Norwich police seek email data from NFA computer data
Norwich — A new police warrant was filed last week seeking nearly 17 months of email communications for several top Norwich Free Academy officials in connection with an investigation into the academy’s initial response to allegations that an assistant coach was having sex with a student.
The now-former coach, Anthony Facchini, 25, was charged on Sept. 12 with two counts of sexual assault for alleged sexual relations with two students in 2017 and 2018. In the investigation, Norwich police are focusing on NFA top officials involved in the school’s initial cursory investigation in April 2017, when the school first learned of a possible illegal sexual relationship between Facchini and a student. Campus Safety Director Kevin Rodino dismissed the allegation after just two days, and none of the NFA officials contacted the student’s parents or the state Department of Children and Families as required by state law.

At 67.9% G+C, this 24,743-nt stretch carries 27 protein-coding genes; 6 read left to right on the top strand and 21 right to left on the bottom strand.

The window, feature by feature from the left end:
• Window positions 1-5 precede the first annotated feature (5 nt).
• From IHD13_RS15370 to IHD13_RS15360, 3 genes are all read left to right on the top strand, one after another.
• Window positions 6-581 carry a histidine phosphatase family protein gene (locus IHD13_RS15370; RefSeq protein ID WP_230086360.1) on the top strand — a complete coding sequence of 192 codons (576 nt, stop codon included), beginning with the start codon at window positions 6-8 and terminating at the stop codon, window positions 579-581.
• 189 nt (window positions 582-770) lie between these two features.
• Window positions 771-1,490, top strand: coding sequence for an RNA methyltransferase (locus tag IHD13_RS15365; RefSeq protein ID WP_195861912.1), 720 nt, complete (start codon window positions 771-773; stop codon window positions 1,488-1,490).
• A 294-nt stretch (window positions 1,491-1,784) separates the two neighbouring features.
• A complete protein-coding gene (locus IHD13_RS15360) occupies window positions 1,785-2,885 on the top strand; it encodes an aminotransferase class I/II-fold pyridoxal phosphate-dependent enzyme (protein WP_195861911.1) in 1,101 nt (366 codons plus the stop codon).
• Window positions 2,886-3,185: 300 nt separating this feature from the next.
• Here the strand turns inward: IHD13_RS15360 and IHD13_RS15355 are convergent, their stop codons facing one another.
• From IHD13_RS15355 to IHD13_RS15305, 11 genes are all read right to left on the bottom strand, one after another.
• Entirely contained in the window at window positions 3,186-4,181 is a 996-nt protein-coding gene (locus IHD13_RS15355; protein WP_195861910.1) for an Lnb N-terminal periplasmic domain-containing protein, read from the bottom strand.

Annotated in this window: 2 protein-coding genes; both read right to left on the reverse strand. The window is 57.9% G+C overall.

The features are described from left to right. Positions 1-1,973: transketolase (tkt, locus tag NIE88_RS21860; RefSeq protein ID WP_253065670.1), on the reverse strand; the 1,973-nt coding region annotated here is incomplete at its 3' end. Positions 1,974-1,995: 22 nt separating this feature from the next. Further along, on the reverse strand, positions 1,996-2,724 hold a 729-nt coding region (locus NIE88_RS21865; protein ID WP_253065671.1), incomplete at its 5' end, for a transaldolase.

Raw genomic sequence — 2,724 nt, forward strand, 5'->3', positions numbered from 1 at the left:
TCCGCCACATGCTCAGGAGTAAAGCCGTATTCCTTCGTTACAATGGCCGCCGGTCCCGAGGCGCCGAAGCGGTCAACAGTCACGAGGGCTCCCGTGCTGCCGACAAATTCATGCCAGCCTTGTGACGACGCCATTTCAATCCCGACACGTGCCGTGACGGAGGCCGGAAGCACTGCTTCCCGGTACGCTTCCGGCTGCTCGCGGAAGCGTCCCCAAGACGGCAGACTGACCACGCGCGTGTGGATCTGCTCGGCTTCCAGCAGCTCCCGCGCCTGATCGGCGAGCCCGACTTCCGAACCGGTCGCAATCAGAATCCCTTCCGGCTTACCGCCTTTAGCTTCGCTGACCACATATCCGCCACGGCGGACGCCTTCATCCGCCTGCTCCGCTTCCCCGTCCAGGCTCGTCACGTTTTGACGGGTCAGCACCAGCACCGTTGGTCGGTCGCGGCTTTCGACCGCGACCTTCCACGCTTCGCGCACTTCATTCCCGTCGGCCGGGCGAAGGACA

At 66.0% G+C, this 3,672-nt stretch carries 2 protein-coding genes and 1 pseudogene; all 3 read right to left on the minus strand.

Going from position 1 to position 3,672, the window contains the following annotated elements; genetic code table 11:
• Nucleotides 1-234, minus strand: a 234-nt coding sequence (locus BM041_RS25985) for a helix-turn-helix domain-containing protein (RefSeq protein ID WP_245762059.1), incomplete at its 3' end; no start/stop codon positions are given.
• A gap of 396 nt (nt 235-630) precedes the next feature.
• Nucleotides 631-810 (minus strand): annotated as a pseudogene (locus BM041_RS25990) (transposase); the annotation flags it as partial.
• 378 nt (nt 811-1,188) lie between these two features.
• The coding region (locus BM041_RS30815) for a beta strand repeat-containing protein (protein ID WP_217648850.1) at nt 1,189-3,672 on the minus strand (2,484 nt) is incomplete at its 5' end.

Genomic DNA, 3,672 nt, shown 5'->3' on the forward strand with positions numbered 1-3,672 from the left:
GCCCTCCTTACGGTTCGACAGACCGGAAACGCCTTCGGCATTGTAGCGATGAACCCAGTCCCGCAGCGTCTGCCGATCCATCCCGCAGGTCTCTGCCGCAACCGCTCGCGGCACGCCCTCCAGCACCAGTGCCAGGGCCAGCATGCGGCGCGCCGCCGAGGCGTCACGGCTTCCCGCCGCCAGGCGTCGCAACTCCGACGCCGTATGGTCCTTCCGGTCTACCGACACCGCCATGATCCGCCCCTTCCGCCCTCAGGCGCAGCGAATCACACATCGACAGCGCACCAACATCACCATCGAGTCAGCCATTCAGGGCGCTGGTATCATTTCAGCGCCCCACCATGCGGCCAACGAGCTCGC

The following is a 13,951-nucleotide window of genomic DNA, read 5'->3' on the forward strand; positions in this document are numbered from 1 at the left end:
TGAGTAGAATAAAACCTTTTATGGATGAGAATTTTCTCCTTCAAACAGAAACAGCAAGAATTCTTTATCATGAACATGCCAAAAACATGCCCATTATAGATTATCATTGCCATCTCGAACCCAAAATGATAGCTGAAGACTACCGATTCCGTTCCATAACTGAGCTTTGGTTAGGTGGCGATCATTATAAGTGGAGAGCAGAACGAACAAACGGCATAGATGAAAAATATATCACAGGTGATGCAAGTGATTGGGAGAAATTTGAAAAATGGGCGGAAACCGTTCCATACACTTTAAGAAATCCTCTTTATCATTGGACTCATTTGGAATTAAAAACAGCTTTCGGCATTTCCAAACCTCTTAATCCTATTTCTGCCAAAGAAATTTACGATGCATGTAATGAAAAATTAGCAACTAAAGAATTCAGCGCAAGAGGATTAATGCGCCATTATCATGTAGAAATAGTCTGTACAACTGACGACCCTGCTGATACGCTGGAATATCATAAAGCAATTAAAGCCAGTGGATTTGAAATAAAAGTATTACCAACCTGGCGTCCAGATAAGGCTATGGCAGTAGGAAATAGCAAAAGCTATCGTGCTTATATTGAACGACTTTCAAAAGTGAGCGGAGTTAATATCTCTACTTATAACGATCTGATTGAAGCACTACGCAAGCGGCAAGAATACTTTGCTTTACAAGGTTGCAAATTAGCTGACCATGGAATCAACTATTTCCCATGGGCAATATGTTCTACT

In the warrant approved by Judge Hillary B. Strackbein, Norwich police Lt. Christopher Conley and Detective Kyle Besse are seeking from Google Legal Investigative Support “all store(d) electronic mail of any kind” from April 24, 2017 – the date Rodino started his investigation – through Sept. 12, 2018, when Facchini was arrested for several NFA personnel.
NFA's email system uses a Google email server. On Nov. 8, police reported to court that they had received a computer data drive containing the Google email files.